Labelled diagram of the anterior muscles of the human body.
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Effects of Exercise on Muscles

Effects of exercise or any physical activity on muscles depend on :

  • Type of physical activity e.g. walking, playing tennis, playing bowls
  • Intensity of the activity e.g. gentle slow walk or 200m sprint
  • Duration of the activity e.g. 30 mins or 4 hours

The effects of exercise on muscles include both short term and long term changes due to physical exercise:

  • Short term effects of exercise persist during the activity itself and perhaps for a short time afterwards.
  • Long term effects of exercise are on-going and can apply for much longer lengths of time including between physical activities.

Short Term Effects of Exercise on Muscles

  • Blood Flow

The volume of blood flow to muscle tissues increases during exercise.
It can increase by up to 25 times (that is 2400% !) during especially demanding exercise.

  • Respiration &
    Oxygen Debt

During exercise muscles repeatedly contract and relax, using and requiring ENERGY to do so.
The energy comes from a chemical called adenosine triphosphate (sometimes called just ATP) that is broken down during exercise into another chemical called Adenosine diphosphate (ADP):

ATP Adenosine diphosphate (ADP) + ENERGY + inorganic Phosphate

When there is plenty of oxygen available in the muscle tissues the ENERGY for muscle action is produced aerobically but in cases of prolonged or vigorous activity there may be insufficient oxygen available in the tissues so the ENERGY is produced anaerobically.
In the case of anaerobic energy production, ATP is generated by converting glycogen to lactic acid. Lactic acid is a toxic substance that can only be removed from the body by the supply of further oxygen to the affected tissues - hence anaerobic activity leads to oxygen debt.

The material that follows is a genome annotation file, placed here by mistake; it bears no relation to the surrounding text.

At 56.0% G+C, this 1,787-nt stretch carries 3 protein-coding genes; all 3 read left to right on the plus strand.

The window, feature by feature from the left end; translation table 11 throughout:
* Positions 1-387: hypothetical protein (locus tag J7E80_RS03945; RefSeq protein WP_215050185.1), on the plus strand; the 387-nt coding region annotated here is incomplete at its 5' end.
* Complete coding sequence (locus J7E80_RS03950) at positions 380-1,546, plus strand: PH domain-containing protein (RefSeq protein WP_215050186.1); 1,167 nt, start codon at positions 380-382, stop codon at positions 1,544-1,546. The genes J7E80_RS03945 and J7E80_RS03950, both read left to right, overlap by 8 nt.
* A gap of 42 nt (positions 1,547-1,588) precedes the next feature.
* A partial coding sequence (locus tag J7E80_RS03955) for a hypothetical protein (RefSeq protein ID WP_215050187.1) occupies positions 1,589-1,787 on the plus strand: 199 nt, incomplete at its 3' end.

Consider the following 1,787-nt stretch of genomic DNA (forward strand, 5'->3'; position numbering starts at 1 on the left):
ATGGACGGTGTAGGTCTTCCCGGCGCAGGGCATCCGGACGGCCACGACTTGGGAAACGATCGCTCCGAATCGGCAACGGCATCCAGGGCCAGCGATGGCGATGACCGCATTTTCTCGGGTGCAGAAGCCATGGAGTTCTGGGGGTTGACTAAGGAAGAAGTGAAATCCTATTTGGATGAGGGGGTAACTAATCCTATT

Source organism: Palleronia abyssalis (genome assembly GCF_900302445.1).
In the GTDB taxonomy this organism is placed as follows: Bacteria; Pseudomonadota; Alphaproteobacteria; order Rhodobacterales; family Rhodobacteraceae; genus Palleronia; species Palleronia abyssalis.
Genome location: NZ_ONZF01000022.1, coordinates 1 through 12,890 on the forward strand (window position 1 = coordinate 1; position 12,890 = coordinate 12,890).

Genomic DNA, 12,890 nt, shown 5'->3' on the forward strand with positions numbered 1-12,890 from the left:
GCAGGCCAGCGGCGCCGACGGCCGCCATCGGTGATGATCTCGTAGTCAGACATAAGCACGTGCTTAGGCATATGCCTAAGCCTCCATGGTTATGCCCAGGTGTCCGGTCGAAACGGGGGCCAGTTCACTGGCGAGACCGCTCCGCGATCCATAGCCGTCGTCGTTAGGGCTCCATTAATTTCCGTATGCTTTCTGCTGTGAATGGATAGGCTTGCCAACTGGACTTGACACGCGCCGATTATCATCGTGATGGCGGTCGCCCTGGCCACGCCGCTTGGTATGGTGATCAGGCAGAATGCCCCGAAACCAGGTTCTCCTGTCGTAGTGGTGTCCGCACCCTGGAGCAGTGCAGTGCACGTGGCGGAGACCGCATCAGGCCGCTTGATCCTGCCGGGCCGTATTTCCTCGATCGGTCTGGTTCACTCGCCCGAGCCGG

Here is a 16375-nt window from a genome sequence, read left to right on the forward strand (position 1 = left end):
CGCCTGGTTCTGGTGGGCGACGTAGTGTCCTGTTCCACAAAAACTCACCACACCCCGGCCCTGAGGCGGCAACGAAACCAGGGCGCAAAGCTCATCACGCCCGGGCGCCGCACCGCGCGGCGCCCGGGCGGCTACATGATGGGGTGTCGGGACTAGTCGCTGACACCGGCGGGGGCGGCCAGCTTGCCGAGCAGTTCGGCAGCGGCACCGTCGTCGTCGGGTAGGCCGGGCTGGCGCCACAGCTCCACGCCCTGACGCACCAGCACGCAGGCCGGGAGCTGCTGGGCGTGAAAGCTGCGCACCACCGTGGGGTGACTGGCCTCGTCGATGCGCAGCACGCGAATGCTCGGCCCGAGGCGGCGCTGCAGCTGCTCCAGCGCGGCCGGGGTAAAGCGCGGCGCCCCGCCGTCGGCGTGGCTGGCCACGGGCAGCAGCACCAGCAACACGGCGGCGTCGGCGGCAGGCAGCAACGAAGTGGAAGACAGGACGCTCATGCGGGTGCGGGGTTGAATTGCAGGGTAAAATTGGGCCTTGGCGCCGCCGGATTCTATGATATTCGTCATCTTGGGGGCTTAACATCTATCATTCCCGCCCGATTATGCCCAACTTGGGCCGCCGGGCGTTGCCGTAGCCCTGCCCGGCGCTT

Exercise can generate an oxygen debt of 10-12 dm3 (up to 18-20 dm3 in trained athletes).

The need for oxygen to repay the "oxygen debt" built up in exercised muscle tissues explains the increased requirement for air/oxygen indicated by panting after extreme exercise - or even just more demanding exercise than one is used to, e.g. running a few strides for a bus if unfit.

  • Fatigue

Muscle fatigue is short-term decline in the ability of a muscle to generate force.
Another way to describe muscle fatigue is as the short-term inability to continue to repeat muscular contractions with the same force (i.e. when the same or greater effort seems to result in output of lower mechanical force).

  • Exhaustion

When exercise continues through muscle fatigue after time it can lead to muscle exhaustion.

  • Muscle damage

Muscles can be damaged by injuries sustained during or as a result of exercise.
A common example is strained muscles or muscle tears due to over-stretching without warming-up the muscles before using them intensely.

Muscle damage is both a possible short-term effect of exercise and a possible long-term effect of exercise because, depending on the damage caused, it may take a long or short time to heal. It is included here as a "short term effect of exercise" because damage can even occur after just a short amount of physical activity, e.g. to someone who has not exercised for a long time then suddenly uses muscles intensely, perhaps without having first warmed-up properly.

  • Cramp

Muscle cramp is powerful, on-going, uncontrolled muscle contraction due to over-exercise of muscles receiving insufficient blood circulation. It can be painful.

  • Glycogen & potassium depletion

Glycogen and potassium are both important solutes required by the tissues in the body.
Depletion of these from muscle tissues due to excessive exercise are associated with both fatigue and exhaustion - see above.